Patagonia's fight over the national monuments
"Outdoor clothing giant Patagonia and other retailers have jumped into a legal and political battle over President Trump's plan to shrink two sprawling Utah national monuments," AP's Michelle Price reports from Salt Lake City:
Why it matters: The fight would scare off most companies, but galvanizes customers of outdoor brands who value environmental activism."
- "Patagonia filed a lawsuit ... over Trump's announcement this week cutting Bears Ears National Monument by 85%."
- "Patagonia's legal move followed a spat on Tuesday with Interior Secretary Ryan Zinke, who accused the company of lying when it replaced its usual home page with a black screen and stark message: 'The President Stole Your Land.'"
- This was new to me: "The privately-held [Patagonia, based in Ventura, Calif.] in 2012 became one of the first businesses licensed under a California law that allows corporations to pursue social and environmental advocacy as part of their missions. The classification shields Patagonia from potential claims that company advocacy expenses are hurting profits."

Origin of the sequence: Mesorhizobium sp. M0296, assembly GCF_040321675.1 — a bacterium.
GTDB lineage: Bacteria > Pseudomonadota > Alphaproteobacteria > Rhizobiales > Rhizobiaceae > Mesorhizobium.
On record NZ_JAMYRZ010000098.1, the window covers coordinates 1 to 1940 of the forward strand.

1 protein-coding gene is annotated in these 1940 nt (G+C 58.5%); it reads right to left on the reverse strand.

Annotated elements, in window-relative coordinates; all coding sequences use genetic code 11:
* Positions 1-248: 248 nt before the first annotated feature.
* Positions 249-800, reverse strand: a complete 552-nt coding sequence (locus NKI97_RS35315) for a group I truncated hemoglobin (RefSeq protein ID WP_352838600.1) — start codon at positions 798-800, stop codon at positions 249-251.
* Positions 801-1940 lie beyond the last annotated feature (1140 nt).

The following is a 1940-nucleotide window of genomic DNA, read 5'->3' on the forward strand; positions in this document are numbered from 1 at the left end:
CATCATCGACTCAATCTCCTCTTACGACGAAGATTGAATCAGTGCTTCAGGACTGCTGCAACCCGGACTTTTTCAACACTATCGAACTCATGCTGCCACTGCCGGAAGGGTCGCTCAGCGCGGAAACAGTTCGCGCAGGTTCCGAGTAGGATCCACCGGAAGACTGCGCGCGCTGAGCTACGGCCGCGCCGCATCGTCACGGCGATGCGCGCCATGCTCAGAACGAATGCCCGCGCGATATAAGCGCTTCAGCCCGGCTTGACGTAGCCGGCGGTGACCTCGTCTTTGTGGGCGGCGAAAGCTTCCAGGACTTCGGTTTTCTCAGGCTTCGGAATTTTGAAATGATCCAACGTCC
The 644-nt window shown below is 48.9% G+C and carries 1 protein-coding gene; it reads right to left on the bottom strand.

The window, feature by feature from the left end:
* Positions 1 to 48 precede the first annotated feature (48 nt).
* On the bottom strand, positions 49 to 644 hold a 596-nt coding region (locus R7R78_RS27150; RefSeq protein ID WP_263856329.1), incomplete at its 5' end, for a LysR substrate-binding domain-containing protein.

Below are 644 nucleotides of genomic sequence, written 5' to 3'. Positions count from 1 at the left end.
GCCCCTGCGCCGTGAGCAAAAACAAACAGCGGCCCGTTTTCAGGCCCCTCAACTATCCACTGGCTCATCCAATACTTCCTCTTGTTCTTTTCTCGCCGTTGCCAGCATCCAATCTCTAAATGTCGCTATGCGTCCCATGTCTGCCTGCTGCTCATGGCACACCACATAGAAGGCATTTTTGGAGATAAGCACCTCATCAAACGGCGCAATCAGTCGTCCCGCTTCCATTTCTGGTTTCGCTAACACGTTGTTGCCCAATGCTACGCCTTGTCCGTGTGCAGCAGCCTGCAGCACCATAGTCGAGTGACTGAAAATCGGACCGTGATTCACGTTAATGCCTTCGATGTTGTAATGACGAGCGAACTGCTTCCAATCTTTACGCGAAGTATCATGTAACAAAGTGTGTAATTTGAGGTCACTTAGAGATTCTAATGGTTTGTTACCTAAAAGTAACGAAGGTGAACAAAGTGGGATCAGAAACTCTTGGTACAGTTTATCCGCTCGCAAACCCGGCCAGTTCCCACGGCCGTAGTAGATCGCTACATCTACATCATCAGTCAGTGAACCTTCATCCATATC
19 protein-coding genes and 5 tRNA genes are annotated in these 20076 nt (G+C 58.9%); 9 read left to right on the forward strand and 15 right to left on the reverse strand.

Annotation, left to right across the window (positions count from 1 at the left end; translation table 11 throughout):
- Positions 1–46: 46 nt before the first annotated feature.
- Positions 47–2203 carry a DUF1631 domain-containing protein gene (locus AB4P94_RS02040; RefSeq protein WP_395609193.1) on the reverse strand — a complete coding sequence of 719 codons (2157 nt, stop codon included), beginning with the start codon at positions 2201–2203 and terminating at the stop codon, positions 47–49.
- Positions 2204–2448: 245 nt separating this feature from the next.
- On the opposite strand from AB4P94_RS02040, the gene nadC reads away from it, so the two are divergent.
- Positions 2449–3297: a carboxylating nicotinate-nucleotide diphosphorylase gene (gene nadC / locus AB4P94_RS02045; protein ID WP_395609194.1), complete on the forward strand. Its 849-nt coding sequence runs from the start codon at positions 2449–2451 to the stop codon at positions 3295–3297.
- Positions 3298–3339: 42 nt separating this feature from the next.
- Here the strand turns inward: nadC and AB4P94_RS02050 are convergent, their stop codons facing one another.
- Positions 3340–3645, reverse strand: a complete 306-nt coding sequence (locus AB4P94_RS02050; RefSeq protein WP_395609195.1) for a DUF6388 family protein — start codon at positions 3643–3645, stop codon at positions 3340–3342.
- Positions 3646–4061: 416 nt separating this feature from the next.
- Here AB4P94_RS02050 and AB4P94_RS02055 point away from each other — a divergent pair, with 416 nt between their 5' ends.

Be smart ... This is one of the year's huge business trends: CEOs and corporations — prodded by shareholders, millennial customers and their own workforces — are increasingly vocal on political issues.
- Many younger consumers look beyond a product or service, and scrutinize the values of brands they support.